Bilateral trade with India jumps to 26% in a decade



Ghana-India trade is valued at US $ 4.5 billion

Bilateral trade between Ghana and India has jumped 26% over the past decade, from US $ 1.2 billion in 2011 to more than US $ 4.5 billion, the minister said. ‘Food and Agriculture, Dr Owusu Afriyie Akoto.

Although Ghana’s main exports to India include raw cocoa, nuts and wood products, with gold accounting for nearly 80 percent of exports to this country, these products have little or no value. added value.

India, on the other hand, has focused more on value-added exports to Ghana, with products comprising pharmaceuticals, agricultural machinery, transport vehicles, electrical equipment, plastics, iron and other products. steel, ethyl alcohol, beverages and spirits, grains and textiles. .

According to the United Nations COMTRADE International Trade Database, Ghana’s imports from India amounted to US $ 582.2 million in 2019.

Machinery, nuclear reactors and boilers accounted for the highest volume of imports, valued at US $ 121.97 million, with pharmaceutical imports coming second with a total value of US $ 80.66 million in 2019.

The Minister, bringing together Indian investors and others to seek investment opportunities in Ghana’s agricultural sector, said: “Ghana presents one of the best opportunities in Africa for a successful and lasting partnership in investment. agricultural, adding: hard to beat anywhere in Africa.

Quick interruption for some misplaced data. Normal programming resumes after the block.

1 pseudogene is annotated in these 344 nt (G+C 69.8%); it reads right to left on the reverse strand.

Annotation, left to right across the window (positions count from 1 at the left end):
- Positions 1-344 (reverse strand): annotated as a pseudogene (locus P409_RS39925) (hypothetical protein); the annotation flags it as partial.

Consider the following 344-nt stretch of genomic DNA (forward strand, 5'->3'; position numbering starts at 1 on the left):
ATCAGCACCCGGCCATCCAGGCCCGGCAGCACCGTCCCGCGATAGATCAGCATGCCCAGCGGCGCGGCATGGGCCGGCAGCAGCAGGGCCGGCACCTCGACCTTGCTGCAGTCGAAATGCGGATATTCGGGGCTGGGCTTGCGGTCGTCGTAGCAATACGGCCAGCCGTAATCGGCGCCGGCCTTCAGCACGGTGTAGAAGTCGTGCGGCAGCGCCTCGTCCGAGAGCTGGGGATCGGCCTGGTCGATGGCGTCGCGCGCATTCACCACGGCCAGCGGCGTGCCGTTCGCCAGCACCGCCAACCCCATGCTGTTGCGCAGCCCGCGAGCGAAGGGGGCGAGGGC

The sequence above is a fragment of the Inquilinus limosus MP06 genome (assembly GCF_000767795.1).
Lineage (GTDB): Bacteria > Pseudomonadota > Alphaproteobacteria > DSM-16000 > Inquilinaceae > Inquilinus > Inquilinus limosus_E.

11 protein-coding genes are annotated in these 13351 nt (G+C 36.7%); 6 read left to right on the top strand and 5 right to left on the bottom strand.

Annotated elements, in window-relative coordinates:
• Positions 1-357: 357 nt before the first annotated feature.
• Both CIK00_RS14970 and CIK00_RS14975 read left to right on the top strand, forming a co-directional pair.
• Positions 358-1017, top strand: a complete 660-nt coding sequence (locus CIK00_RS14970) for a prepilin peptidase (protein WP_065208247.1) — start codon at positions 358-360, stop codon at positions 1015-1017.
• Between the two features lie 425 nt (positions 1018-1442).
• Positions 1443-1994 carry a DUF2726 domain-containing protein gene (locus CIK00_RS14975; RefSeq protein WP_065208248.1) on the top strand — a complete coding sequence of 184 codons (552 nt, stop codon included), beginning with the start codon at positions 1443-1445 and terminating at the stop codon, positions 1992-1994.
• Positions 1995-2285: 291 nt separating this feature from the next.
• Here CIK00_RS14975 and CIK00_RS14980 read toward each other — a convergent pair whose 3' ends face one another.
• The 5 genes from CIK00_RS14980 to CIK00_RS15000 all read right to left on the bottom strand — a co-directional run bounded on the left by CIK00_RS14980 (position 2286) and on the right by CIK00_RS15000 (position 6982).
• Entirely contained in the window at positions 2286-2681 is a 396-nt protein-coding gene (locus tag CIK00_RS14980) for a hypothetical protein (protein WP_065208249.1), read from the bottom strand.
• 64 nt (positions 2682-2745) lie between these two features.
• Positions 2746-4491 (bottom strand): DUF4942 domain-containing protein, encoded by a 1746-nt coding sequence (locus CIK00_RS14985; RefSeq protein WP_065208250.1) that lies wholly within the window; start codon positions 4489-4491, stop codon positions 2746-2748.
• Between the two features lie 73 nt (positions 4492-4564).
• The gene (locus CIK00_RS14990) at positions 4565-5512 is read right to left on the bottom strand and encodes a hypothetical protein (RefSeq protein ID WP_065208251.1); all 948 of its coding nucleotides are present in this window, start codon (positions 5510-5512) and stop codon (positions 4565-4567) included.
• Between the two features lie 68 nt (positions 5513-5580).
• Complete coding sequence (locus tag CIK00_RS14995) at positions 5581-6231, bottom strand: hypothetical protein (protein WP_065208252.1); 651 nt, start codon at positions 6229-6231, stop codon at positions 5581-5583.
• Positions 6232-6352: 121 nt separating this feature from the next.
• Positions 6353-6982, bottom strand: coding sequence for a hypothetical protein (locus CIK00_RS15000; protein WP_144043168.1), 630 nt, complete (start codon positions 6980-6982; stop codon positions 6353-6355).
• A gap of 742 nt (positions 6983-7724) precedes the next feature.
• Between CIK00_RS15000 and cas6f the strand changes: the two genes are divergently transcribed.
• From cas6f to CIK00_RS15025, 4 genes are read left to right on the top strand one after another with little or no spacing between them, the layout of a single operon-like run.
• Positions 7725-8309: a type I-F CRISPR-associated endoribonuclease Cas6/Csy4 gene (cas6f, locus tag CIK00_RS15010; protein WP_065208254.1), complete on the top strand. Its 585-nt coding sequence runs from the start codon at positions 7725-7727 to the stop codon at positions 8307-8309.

Dr Afriyie Akoto was speaking at the inaugural session of the India-Africa Agriculture and Food Processing Summit 2021, which was held recently and on the sub-theme “Promoting sustainable partnerships”.

The event was expected to form synergies between the two countries as part of efforts to boost productivity in the agricultural sector in order to strengthen food security systems.

Although bilateral relations between the two countries began since independence, the current relations between Ghana and India have since flourished, resulting in huge trade and development cooperation programs in various sectors.

“The government was convinced that the private sector was the key to the country’s transformation agenda for agriculture and, therefore, strategic partners whose investment along the agricultural value chain is vital for success,” he said. he declared.

Nonetheless, the devastating effect of the COVID-19 pandemic on the global agricultural sector has come as a wake-up call to reach consensus and take action to ensure the sustainability of the entire food system, from production for consumption.

“Fostering partnership with India in the field of agriculture and food processing is very strategic for the growth and modernization of our agriculture. Without a doubt India is a giant in agriculture and food processing and Ghana certainly has a lot to learn from you, ”he said.

The summit was an opportunity to share valuable experience to inform responses to the global call within the framework of the United Nations Summit on Food Systems held on Thursday, September 23, 2021 during the General Assembly of United Nations in New York.


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